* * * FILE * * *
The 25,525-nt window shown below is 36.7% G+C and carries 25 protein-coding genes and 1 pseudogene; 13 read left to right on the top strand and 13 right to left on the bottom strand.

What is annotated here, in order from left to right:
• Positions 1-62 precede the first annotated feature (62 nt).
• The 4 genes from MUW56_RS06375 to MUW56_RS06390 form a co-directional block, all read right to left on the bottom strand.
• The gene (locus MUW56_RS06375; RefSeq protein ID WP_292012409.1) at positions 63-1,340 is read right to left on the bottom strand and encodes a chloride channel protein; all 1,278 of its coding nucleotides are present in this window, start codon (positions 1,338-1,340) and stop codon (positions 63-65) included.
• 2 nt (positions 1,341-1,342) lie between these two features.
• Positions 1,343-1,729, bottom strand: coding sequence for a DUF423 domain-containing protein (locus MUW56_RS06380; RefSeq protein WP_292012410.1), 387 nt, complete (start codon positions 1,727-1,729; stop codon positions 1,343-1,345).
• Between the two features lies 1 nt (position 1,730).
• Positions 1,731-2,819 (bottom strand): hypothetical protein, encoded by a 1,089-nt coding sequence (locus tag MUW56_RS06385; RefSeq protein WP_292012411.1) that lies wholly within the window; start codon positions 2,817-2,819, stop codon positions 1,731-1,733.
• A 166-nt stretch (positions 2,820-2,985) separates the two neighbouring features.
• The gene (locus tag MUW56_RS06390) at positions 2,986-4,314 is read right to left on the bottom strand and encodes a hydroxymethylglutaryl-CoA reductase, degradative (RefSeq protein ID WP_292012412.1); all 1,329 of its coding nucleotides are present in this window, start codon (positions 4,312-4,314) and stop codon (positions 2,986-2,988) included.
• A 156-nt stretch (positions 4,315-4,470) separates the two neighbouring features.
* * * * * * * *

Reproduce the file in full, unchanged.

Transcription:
The 25,525-nt window shown below is 36.7% G+C and carries 25 protein-coding genes and 1 pseudogene; 13 read left to right on the top strand and 13 right to left on the bottom strand.

What is annotated here, in order from left to right:
• Positions 1-62 precede the first annotated feature (62 nt).
• The 4 genes from MUW56_RS06375 to MUW56_RS06390 form a co-directional block, all read right to left on the bottom strand.
• The gene (locus MUW56_RS06375; RefSeq protein ID WP_292012409.1) at positions 63-1,340 is read right to left on the bottom strand and encodes a chloride channel protein; all 1,278 of its coding nucleotides are present in this window, start codon (positions 1,338-1,340) and stop codon (positions 63-65) included.
• 2 nt (positions 1,341-1,342) lie between these two features.
• Positions 1,343-1,729, bottom strand: coding sequence for a DUF423 domain-containing protein (locus MUW56_RS06380; RefSeq protein WP_292012410.1), 387 nt, complete (start codon positions 1,727-1,729; stop codon positions 1,343-1,345).
• Between the two features lies 1 nt (position 1,730).
• Positions 1,731-2,819 (bottom strand): hypothetical protein, encoded by a 1,089-nt coding sequence (locus tag MUW56_RS06385; RefSeq protein WP_292012411.1) that lies wholly within the window; start codon positions 2,817-2,819, stop codon positions 1,731-1,733.
• A 166-nt stretch (positions 2,820-2,985) separates the two neighbouring features.
• The gene (locus tag MUW56_RS06390) at positions 2,986-4,314 is read right to left on the bottom strand and encodes a hydroxymethylglutaryl-CoA reductase, degradative (RefSeq protein ID WP_292012412.1); all 1,329 of its coding nucleotides are present in this window, start codon (positions 4,312-4,314) and stop codon (positions 2,986-2,988) included.
• A 156-nt stretch (positions 4,315-4,470) separates the two neighbouring features.